My old wooden vegetable bed surrounds have been rotting away at quite a speed for the past year or so and I was thinking of getting rid of them and leaving a simple gap of bare earth to edge the beds when I take out the rotten wood. Then I read something written by Helen Dillon a few years back. She was writing about her own raised vegetable beds. She mentioned the wonderful idea of nailing a length of copper tape to the top of the wooden sides of these beds, with the aim of deterring slugs. Now, I have gone on and on many times about how good I find copper slug rings used both standing on the soil around tender little plants, as well as placed on top of the compost in plant pots. The rings are very effective at keeping the plants clear of slugs and snails. These pests, naturally do not like receiving the electric shock that copper, with its unusual properties, delivers as their slime touches the metal. So they tend to stay away from plants surrounded by copper protection. But blinkered thinking prevented me from seeing that tape stretched along the top of the wooden walls around a vegetable bed are yet another useful way to keep slugs at bay, and over a bigger area. As a result, for years I have wept bitter tears at the sight of so many little carrot, lettuce, spinach and bean shoots and leaves mown down within hours of emerging from underground by armies of munching slugs and snails.
So now the plan has changed, at least in respect of the beds in which those crops most loved by the slithery ones are going to be grown. It will be less prison break-out as break-in that I as Guv’nor will be preventing. I plant to put the tape only around the beds of the relevant seedling because copper is expensive in all its guises. Things like onions and shallots, spuds and broad beans tend not to be attacked so they will not need to be put inside the copper fences.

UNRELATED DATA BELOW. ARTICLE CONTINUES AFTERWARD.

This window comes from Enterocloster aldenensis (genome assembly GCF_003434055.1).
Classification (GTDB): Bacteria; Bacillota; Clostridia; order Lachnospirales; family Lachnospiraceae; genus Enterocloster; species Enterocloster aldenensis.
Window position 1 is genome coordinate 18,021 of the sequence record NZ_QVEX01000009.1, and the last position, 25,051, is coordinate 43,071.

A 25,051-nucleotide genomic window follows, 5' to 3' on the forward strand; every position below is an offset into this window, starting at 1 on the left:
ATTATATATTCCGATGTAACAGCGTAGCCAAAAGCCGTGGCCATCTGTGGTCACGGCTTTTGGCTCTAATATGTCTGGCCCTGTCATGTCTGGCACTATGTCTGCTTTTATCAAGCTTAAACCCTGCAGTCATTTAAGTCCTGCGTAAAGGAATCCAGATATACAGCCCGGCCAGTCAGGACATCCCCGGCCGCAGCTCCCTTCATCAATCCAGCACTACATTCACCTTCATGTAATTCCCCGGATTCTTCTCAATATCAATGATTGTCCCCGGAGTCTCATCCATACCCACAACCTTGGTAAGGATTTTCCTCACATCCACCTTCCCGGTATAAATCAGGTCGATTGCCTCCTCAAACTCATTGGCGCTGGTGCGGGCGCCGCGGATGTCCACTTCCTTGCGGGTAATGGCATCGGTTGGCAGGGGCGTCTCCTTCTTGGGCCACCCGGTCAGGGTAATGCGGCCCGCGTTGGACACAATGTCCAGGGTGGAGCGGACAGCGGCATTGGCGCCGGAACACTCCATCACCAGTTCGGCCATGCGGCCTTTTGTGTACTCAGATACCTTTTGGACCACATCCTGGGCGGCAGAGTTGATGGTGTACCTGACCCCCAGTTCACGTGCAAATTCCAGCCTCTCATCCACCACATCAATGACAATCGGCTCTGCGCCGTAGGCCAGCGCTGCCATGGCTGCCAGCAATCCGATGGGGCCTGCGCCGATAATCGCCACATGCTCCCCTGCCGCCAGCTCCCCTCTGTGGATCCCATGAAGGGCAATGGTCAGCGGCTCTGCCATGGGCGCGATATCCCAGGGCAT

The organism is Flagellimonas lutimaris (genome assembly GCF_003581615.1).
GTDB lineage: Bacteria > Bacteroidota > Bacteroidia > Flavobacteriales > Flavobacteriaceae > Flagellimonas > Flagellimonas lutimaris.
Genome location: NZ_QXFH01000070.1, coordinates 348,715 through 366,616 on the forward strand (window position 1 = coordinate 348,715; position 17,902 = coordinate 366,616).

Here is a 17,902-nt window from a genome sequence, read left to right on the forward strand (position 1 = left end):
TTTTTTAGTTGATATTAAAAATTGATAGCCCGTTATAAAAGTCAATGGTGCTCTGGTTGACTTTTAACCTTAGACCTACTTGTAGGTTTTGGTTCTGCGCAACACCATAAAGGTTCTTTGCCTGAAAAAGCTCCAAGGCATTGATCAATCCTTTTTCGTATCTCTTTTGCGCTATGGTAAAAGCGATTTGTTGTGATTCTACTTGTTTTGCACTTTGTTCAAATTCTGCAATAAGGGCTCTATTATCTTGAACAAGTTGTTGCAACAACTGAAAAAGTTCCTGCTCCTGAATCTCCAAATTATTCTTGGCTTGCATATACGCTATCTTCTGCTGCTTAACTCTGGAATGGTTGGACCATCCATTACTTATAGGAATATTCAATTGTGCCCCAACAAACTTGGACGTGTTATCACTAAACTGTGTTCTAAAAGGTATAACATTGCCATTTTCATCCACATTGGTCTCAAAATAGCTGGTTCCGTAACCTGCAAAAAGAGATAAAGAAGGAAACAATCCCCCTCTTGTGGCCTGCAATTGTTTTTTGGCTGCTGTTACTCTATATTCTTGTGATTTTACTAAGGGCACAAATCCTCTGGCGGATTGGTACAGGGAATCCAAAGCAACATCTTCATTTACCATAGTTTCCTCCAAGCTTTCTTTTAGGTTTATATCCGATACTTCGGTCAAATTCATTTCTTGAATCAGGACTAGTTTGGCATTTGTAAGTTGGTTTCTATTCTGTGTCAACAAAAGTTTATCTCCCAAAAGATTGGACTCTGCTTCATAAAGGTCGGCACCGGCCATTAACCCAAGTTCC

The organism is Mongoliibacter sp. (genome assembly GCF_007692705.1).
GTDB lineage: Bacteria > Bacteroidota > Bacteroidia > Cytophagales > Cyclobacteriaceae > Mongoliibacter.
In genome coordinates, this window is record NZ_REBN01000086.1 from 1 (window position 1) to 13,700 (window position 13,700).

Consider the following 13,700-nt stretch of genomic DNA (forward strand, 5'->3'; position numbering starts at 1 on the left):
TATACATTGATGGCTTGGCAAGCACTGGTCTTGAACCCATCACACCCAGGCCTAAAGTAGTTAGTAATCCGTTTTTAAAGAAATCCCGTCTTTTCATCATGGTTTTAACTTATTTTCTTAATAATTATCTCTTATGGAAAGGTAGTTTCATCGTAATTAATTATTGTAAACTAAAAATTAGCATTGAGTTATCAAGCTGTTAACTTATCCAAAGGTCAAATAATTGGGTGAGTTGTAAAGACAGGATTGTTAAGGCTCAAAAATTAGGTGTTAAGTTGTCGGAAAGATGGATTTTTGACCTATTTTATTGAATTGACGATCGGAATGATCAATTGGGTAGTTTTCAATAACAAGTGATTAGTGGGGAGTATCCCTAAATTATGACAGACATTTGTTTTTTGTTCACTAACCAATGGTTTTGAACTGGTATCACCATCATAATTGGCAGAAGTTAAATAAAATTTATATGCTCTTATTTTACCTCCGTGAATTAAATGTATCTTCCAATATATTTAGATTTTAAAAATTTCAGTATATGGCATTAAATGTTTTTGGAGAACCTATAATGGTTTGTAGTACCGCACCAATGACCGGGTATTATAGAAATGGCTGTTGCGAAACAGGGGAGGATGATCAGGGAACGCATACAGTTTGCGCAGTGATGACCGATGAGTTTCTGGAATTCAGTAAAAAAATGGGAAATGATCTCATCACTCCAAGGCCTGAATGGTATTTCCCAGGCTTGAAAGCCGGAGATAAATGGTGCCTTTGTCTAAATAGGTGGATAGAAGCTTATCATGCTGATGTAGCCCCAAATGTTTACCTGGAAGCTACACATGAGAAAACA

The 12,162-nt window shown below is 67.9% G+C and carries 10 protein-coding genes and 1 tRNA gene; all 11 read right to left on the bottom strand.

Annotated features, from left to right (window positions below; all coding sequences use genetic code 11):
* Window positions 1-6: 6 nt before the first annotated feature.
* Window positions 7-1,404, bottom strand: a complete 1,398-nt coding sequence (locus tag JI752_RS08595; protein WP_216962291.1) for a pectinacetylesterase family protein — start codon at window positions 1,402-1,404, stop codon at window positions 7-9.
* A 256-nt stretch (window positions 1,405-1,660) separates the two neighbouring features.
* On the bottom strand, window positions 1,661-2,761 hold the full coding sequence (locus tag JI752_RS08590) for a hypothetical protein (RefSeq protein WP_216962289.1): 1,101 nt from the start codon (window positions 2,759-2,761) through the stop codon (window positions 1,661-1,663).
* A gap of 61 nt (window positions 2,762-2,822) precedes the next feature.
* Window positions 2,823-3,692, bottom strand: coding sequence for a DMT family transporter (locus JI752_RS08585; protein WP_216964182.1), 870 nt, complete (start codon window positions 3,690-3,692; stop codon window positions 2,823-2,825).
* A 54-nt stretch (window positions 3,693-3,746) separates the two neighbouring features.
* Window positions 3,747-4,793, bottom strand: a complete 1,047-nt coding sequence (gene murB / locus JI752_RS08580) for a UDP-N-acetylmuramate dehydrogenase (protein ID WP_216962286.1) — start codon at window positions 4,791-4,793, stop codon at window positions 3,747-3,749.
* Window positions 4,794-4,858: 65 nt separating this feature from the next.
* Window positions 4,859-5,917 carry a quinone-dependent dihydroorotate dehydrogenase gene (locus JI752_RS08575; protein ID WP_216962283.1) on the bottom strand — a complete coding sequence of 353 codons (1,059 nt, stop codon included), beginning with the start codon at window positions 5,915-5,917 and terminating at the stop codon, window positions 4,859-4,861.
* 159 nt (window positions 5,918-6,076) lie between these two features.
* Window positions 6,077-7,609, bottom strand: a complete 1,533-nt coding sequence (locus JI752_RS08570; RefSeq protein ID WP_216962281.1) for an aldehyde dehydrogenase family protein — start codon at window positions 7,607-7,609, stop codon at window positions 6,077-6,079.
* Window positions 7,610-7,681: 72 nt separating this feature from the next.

As an extra weapon in the war, I will place beer traps inside the new copper-strengthened perimeter fence to take care of those slugs that manage to secrete themselves within the fence. And borrowing a (probably incorrectly remembered) quote from Scarlett O Hara, as God is my witness, this year I will not go hungry.
Planting vegetable seeds is now well underway in the garden.
Sowing short rows of carrots, different lettuces, spinach, chard and beetroot, peas and even broad beans every two weeks between now and, depending on the crop, the end of May, I will hopefully ensure a succession of ripening crops later in the year. Little and often is the mantra for vegetables.
If too much is sown and germinates, use the thinings as garnish for salads and stir fries. For years, gardeners, who had little to do with the workings of the kitchen, would leave these thinings to the compost heap. They are however among the tastiest, softest, freshest greens you can eat. They are among the favourite ingredients of the best chefs. Think of Masterchef. Their dishes are littered with baby leaves, little shoots and juvenile greens and herbs.
On the subject of shoots, you could keep sprouting your mustard, cress, alalfa and legumes indoors on the windowsill and in the greenhouse. Be sure to change the water every few days. Basil is a good herb for growing in this manner. It can also be sown to be grown on into full sized plants. They will live indoors throughout the summer unless we have one of those rare hot summers where basil can be happily grown outdoors. The last one I remember was about ten years ago…
Outdoors, in the herb bed, sow the hardier herbs like coriander and parsley. For the past few years, I have been growing the flat leaf Italian parsley. I did think it tasted better than the old curly one we all grew up eating. But a while back I rediscovered just how intense that curly parsley can taste. I am growing them both this year.
Inside on the windowsill, courgettes and pumpkins are getting started with a view to being put out in a few weeks time. The same with French and runner beans. They will be the very last to go out. French and climbing beans are the most notorious weaklings when it comes to the Irish weather. It will be late May or even early June when I plant them out so they do not need to be planted indoors too soon unless I want to have a lot of triffid-like growth to deal with. Each individual winding shoot needs to be given a support to wind around as the plant gets bigger. That is a nuisance and one avoided by sowing these two a bit later.
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